1.The troubler of First Baptist Smallville needs to either reconcile with that church or join another one where he can be more content. He can’t simply resign his membership and sit on his couch on Sundays. If that’s what he intends to do, FBC Smallville’s response should be church discipline, not “See you later!”

2. Churches’ membership procedures should reflect the fact that the church, not the individual member, has authority to accept and dismiss members. A member cannot unilaterally resign. A member can submit their intention to resign to the church, and the church will either accept or reject that intention.

Different polities will work out the procedure differently, but I’d argue that Scripture gives final responsibility over the matter to the whole congregation (1 Cor. 5:4-5; 2 Cor. 2:6). This means that the church as a whole should have the final say in the matter.

3.Churches’ governing documents (constitution, by-laws) should reflect the fact that individual members do not have the unilateral right to terminate their membership. Instead, that prerogative belongs to the church. Therefore, the church has the right to refuse someone’s resignation and pursue discipline instead. It’s important to have this clearly stated in a church’s documents for both pastoral and legal reasons.

Here’s an example of the kind of language I’m talking about, from the constitution of the church I’m a member of (Third Avenue Baptist in Louisville):

“Clause 3. The church shall have authority to refuse a Member’s voluntary resignation or transfer of  membership to another church, either for the purpose of proceeding with a process of church discipline, or for any other reason the church deems necessary or prudent.”

One important note: Numbers 2 and 3 in this list should probably be well established before a church attempts to resist someone’s resignation, whatever the circumstances.

4. The pastoral specifics of how churches handle individual resignations will vary. For members who have moved out of the area, I’d suggest that a baseline requirement on this front might be something like “they intend to join another evangelical church in the immediate future.”

I’m using slightly squishy language like this because churches’ membership practices vary. Some churches only take in new members once a year, for example. And some metro areas have a number of solid evangelical churches, and it might take a while for a family to settle on one. And it doesn’t always help to keep a church that’s 3,000 miles away on the line that whole time.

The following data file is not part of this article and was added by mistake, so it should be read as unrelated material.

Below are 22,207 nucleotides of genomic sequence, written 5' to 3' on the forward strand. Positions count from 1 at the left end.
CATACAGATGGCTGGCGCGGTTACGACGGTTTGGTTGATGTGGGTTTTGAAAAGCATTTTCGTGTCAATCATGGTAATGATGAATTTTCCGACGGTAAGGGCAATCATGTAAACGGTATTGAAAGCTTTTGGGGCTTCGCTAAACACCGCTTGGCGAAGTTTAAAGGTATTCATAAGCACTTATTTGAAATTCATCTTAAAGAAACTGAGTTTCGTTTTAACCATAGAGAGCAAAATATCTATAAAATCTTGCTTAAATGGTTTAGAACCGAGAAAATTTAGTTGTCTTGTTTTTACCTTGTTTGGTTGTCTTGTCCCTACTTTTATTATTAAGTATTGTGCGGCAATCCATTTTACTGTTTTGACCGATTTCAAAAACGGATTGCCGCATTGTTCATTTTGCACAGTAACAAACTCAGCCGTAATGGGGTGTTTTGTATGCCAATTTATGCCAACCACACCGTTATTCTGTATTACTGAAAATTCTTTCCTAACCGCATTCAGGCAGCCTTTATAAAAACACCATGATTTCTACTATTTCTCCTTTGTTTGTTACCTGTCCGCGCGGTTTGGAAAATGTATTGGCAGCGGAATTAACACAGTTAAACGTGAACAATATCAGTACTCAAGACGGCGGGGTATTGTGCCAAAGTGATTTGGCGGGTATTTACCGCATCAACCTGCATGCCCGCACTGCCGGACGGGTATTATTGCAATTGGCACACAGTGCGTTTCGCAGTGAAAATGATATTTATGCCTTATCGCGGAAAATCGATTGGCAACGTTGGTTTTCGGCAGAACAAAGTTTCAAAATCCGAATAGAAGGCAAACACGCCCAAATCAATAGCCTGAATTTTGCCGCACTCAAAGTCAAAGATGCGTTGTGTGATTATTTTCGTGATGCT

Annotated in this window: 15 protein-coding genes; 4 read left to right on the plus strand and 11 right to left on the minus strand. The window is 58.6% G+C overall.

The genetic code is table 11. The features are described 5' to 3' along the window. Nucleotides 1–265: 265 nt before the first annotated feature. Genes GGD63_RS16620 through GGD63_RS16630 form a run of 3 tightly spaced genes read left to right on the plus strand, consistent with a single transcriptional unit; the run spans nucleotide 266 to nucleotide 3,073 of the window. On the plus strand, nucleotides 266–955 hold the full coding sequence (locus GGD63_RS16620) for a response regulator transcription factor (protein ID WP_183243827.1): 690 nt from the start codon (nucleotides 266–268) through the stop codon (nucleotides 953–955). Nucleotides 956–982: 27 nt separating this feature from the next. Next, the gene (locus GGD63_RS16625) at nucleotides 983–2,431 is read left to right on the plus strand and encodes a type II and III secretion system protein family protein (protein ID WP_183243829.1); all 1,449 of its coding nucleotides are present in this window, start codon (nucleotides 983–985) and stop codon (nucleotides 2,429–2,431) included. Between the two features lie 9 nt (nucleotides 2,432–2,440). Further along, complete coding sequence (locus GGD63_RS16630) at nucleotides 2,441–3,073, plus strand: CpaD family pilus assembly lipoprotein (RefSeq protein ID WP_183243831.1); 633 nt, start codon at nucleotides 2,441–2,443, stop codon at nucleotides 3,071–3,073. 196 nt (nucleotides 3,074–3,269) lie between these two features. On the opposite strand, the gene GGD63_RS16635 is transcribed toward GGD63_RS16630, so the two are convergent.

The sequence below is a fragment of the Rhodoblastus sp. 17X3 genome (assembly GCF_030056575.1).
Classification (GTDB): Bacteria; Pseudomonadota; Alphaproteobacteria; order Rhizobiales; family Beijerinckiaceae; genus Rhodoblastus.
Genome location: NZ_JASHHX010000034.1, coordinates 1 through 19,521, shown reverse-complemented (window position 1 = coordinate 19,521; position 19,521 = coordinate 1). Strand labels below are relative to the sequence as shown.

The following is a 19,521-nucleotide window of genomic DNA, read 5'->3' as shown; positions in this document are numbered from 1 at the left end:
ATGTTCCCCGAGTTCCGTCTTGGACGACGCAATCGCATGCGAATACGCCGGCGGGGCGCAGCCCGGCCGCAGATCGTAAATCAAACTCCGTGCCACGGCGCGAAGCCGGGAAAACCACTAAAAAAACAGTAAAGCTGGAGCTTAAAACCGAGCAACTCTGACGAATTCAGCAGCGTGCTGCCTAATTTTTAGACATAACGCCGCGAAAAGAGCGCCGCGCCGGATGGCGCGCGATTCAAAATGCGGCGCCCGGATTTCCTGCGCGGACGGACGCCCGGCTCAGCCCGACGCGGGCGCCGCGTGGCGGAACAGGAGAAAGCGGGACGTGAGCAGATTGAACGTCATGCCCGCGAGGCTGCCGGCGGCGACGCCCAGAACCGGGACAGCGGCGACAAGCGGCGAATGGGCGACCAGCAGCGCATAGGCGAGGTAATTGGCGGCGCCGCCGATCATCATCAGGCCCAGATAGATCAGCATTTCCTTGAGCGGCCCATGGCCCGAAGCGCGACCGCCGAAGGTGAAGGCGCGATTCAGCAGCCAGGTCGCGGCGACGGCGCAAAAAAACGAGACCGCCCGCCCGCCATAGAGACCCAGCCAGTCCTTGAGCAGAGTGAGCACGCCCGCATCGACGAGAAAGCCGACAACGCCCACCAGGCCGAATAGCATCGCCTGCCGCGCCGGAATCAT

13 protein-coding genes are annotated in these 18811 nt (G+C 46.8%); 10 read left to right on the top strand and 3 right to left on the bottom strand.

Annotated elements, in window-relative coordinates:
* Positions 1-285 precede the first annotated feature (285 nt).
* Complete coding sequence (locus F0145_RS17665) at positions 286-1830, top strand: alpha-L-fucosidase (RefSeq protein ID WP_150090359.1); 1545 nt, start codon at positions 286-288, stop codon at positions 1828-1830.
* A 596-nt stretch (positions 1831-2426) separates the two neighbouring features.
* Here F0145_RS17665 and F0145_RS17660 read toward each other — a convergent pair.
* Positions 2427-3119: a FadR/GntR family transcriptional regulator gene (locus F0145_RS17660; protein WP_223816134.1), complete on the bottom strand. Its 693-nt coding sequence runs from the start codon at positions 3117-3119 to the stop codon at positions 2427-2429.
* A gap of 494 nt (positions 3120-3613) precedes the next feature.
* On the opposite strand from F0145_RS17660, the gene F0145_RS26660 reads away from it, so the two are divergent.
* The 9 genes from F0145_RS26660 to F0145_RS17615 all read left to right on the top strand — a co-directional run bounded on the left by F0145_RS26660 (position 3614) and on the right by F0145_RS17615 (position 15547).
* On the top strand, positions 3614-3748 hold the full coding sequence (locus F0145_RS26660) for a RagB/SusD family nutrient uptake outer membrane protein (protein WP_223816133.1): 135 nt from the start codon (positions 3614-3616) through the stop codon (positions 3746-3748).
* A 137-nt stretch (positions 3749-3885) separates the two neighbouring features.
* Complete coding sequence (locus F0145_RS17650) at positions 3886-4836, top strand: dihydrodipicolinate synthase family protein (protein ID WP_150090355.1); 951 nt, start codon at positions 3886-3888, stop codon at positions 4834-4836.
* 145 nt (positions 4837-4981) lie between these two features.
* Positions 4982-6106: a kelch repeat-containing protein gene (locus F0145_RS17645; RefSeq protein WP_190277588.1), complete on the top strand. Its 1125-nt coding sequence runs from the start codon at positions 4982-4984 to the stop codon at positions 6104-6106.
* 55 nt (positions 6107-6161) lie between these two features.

For members who intend to go to another church within the same metro area, the standard should probably be a little bit tighter. This will help to ensure that the member doesn’t fall through the cracks before they’re safely tucked into another sheepfold.


So pastors, just as you pay careful attention to the front door of your church, keep a close eye on the back door, too. Make sure that the sheep can’t simply open the gate themselves and disappear from sight. Refuse to allow people to resign into thin air, both for the sake of your church’s witness to the gospel and for the good of every single sheep—especially those who tend to wander off. 

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The comments I am reading against this article seem to assume that Church Discipline is not done in love or with gentleness. It is a shame that American religianity has so warped our view of the Bible that most Churches demand peace at all cost and take the easy way out rather than deal with open sin. Further, if anyone dares to suggest that we hold each other accountable for how we live our lives, then we are being cult like and abusive. You can think that if you wish, but it is not a Biblical idea. For the one who is leaving a Church because they are being spiritually abused, I say leave and accept their discipline as a badge of honor and freedom. There will be other Churches out there who will love you as Christ loves you. To those who are living in open sin and rebellion to God and His Word, expect for a Church who loves and cares about you to exercise discipline and not just proclaim "Good riddance to bad rubbish" when you storm out in a huff like a spiritual 2 year old. The former type of Church truly loves you and cares about God's Word. The latter does not.

Excellent and mature comment. Thank you for it. It deserves consideration and shows genuine love for the people of the church.

The author is "in the cloud" of religious ideology, and not living in the reality of a fallen world with people - including Xinas - who are accountable for their own actions.

If [when] a member of a church says they want to withdraw their membership, one simple question needs to be asked: "Are you convinced this is God's will for you." If their answer is ."Yes, it is." Whom am I to stand in their way? I usuall then respond, "How can I help you to leave asap? I want to help you obey the Lord's will." End of story!